(a) Locate and repair or isolate the fault.
(b) Make a careful visual inspection for evidence of housing or bushing damage, or oil
(c) Close the recloser with a hookstick, keeping the hook in the operating ring
momentarily so that the recloser can be opened manually in case local trouble or failure becomes
evident. If no local trouble develops, and the recloser again locks out after going through its
proper sequence, it should not be reclosed again until the entire circuit on the load side has been
patrolled and cleared to all sectionalizing devices.
188.8.131.52 Cold-Load Pickup. The inrush current experienced in closing a recloser after a
lockout operation may occasionally introduce some complications. The highest inrush current
can be from automatic starting motors or magnetizing current of transformers; however, these
types of inrush currents are normally short-lived (in the order of three to thirty cycles). Some
reclosers may operate on the instantaneous trip due to this inrush current, and may have to open
and automatically reclose until the sequence of operation comes to the time-delay trip before the
recloser will stay closed. Other reclosers, when reclosed after lockout, do not operate on the
instantaneous trip. They have a time-delay trip operation to lock out, which will normally
override the inrush current and pick up the load. Careful observation by the operator may
indicate whether failure to hold onto the load is caused by a fault or by a momentary overload.
Instant, and perhaps violent, action would indicate a fault, whereas some delay might mean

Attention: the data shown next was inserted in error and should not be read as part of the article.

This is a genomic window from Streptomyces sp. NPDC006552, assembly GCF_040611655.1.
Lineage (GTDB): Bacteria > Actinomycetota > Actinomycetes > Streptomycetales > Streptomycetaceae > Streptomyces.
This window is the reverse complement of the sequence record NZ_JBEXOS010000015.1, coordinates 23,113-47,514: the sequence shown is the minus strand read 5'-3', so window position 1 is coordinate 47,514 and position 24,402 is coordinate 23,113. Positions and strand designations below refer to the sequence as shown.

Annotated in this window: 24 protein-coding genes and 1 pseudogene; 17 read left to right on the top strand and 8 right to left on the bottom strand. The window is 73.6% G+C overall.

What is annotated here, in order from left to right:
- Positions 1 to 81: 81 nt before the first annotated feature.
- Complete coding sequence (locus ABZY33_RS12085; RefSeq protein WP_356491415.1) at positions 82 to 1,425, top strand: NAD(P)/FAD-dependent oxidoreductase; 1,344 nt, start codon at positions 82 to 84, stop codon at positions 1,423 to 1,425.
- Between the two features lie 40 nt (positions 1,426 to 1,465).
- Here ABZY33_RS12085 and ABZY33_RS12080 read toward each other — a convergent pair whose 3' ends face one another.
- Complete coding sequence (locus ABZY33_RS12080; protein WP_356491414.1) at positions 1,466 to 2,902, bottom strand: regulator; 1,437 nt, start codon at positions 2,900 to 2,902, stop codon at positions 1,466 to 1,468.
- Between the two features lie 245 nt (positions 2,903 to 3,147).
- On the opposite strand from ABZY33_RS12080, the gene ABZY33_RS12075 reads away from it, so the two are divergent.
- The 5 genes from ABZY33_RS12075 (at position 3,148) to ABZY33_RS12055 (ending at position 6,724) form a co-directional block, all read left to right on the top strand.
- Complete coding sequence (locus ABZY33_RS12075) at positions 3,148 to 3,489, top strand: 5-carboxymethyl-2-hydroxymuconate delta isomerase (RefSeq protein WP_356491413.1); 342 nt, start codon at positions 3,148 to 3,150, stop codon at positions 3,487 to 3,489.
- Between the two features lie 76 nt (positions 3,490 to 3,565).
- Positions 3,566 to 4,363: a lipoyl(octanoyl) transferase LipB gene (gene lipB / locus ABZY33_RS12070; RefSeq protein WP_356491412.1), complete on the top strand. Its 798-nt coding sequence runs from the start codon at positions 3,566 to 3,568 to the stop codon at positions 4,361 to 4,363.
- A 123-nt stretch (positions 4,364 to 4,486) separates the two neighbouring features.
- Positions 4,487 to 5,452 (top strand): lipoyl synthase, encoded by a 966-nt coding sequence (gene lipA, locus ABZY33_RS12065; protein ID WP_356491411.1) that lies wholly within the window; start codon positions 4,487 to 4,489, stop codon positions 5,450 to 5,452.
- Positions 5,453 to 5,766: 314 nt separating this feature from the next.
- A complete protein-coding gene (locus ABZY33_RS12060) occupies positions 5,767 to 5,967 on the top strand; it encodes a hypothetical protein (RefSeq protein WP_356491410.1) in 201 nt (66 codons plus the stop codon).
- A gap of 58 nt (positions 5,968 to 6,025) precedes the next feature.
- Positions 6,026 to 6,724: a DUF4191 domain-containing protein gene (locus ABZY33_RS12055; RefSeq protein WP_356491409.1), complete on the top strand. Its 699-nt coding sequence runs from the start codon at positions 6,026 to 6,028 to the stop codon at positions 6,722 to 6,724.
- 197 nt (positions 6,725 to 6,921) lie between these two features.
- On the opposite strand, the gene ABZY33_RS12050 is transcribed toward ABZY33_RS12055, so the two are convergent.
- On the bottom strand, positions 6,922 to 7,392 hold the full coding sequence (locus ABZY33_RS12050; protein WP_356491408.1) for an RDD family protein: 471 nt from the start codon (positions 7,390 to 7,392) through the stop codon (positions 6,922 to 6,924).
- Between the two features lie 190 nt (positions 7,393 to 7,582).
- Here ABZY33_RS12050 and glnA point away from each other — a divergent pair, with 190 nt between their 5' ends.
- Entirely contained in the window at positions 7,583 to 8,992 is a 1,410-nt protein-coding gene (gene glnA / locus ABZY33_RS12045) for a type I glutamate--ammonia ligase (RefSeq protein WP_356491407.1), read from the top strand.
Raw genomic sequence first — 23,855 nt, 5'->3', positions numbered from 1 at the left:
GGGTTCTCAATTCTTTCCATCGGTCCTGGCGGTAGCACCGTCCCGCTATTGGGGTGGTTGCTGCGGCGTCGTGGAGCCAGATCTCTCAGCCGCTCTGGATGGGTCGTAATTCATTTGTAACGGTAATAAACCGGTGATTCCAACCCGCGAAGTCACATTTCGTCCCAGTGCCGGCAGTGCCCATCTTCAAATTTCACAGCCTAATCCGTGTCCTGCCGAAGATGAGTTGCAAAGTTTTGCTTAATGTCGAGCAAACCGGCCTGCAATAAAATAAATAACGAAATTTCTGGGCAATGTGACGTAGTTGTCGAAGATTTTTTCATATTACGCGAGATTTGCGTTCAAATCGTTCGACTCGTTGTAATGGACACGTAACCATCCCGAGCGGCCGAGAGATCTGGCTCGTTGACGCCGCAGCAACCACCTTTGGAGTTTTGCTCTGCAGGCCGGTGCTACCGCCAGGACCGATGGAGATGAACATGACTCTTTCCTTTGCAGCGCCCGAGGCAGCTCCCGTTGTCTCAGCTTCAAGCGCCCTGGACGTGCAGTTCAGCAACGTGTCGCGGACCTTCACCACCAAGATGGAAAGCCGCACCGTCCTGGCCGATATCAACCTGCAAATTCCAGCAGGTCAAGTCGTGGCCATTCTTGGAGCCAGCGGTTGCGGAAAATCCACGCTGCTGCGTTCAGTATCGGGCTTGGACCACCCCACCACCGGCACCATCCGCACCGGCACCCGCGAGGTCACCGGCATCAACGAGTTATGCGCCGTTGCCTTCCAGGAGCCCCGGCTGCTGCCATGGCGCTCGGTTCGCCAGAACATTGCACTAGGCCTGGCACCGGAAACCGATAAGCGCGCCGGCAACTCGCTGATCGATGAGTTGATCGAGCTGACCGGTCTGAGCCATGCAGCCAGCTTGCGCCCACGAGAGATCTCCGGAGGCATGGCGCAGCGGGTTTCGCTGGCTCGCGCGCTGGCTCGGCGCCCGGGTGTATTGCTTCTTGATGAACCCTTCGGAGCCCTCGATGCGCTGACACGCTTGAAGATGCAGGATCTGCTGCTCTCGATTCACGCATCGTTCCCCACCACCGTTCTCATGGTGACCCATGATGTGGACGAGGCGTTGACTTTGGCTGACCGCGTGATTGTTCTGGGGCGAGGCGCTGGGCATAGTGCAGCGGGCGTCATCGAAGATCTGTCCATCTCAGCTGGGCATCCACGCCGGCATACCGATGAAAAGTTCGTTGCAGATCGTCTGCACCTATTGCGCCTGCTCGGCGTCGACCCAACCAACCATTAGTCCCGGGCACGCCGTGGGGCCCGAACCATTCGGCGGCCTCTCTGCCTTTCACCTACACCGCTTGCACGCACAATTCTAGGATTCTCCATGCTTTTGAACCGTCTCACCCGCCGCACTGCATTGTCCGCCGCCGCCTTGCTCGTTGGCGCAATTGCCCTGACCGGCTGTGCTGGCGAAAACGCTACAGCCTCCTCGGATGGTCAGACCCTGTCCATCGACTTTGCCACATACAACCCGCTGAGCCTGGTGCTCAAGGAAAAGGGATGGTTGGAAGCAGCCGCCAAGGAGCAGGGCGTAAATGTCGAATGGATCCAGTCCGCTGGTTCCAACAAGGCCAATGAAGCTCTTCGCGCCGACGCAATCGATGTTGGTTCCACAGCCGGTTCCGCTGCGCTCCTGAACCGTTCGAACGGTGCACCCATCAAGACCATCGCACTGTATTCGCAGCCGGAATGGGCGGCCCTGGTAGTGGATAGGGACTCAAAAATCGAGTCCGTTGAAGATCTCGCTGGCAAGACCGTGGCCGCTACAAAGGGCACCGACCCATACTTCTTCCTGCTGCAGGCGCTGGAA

overload due to inrush current. In the latter case, sectionalizing to drop part of the load, rather
than a patrol, is necessary.
3.7 POWER CAPACITORS. Power capacitors are used in distribution systems to supply
reactive volt-amperes (Vars) to the system. When applied to a system or circuit having a lagging
power factor, several beneficial results are obtained. These results include power factor increase,
voltage increase, system loss reduction, and release of electric system capacity.
3.7.1 Low Power Factor. A low system power factor can be increased by adding corrective
equipment to the system. There are many devices used for power factor correction, including
synchronous motors and power factor correction capacitors.
184.108.40.206 Synchronous Motors. Any synchronous motor may be used for power factor
correction by overexcitation.
220.127.116.11 Power Factor Correction Capacitors. For general use, the most practical and
economical power factor correction device is the capacitor. Capacitors are used at power stations
where an elaborate and expensive synchronous condenser installation is not justified. The
following paragraphs deal exclusively with power capacitors.